• Using OSAM LDS with encryption enabled was approximately 18% higher with an absolute difference of 0.67 microseconds versus using OSAM PS

Figure 4 compares the total CPU time spent per DB call with SB for OSAM PS, OSAM LDS and OSAM LDS with encryption enabled. SB is applicable to OSAM access only, hence no comparison data with VSAM.


Figure 4: BMP total CPU microseconds per DB call Comparison with SB

Table 3 compares the CPU cost in terms of increase in absolute values for different database access methods.

·       Data Set Type

·       Total CPU time per DB call (microseconds)

·       OSAM PS

·       3.69

·       OSAM LDS

·       3.75 (+0.05)

·       OSAM LDS with Encryption

·       4.37 (+0.62)

Table 3: Total CPU time per DB call absolute value comparison

Using SB with the BMP workload also significantly reduces elapsed time, and OSAM LDS reduces it even further, again helping reduce the time needed for batch window processing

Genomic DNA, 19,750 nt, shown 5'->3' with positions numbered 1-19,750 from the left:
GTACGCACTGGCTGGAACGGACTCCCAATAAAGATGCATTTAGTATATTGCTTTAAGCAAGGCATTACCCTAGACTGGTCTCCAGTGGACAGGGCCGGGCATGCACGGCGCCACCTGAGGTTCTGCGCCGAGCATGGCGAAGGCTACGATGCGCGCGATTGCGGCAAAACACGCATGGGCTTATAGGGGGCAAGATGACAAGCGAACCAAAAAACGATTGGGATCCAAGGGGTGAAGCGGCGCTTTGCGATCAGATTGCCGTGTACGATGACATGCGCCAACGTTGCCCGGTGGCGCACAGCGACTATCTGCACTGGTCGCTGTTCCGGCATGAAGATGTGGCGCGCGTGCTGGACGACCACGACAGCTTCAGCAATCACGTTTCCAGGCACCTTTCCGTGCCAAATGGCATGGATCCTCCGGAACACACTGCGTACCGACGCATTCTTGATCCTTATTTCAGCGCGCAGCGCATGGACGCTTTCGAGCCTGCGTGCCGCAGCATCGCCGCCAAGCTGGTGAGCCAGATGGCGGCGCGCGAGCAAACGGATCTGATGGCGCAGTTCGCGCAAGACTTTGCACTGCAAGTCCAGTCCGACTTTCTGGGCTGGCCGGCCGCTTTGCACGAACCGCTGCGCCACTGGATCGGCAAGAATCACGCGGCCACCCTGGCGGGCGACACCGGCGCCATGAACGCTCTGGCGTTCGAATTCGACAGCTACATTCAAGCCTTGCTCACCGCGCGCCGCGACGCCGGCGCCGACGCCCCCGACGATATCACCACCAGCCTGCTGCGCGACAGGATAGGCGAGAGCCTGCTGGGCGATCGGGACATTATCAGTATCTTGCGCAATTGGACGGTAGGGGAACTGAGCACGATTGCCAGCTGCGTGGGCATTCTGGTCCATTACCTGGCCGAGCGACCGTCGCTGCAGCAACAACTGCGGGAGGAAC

Figure 5 compares the elapsed time with SB for OSAM PS, OSAM LDS, OSAM LDS with encryption enabled.


Figure 5: BMP Elapsed time comparison with SB

zHPF Disabled Data:

To evaluate the benefits of zHPF, additional tests were done with zHPF disabled for comparison.

The online workload did not show any noticeable performance differences with zHPF enabled or disabled.

The batch workload demonstrated the following elapsed time savings with zHPF enabled compared to zHPF disabled:

  • 30% for OSAM LDS without SB
  • 29% for OSAM LDS with SB

Figure 6 compares the batch workload elapsed times comparison for OSAM LDS with and without zHPF.


Figure 6: BMP Elapsed time comparison with and without zHPF

Figure 7 compares the Total CPU time per DB call with and without zHPF. The CPU cost per DB call differences were within noise range with zHPF enabled or disabled.


Figure 7: BMP total CPU time per DB call comparison with and without zHPF

Summary

 

Our performance evaluations show while there is a CPU overhead associated with changing from OSAM PS data sets to OSAM LDS, the new OSAM LDS database access method continues to provide a high-performance alternative to VSAM databases, while also allowing you to protect your data with encryption.  Additionally, for batch workloads, OSAM LDS databases demonstrated a significant reduction in elapsed time processing, especially when combined with sequential buffering and zHPF.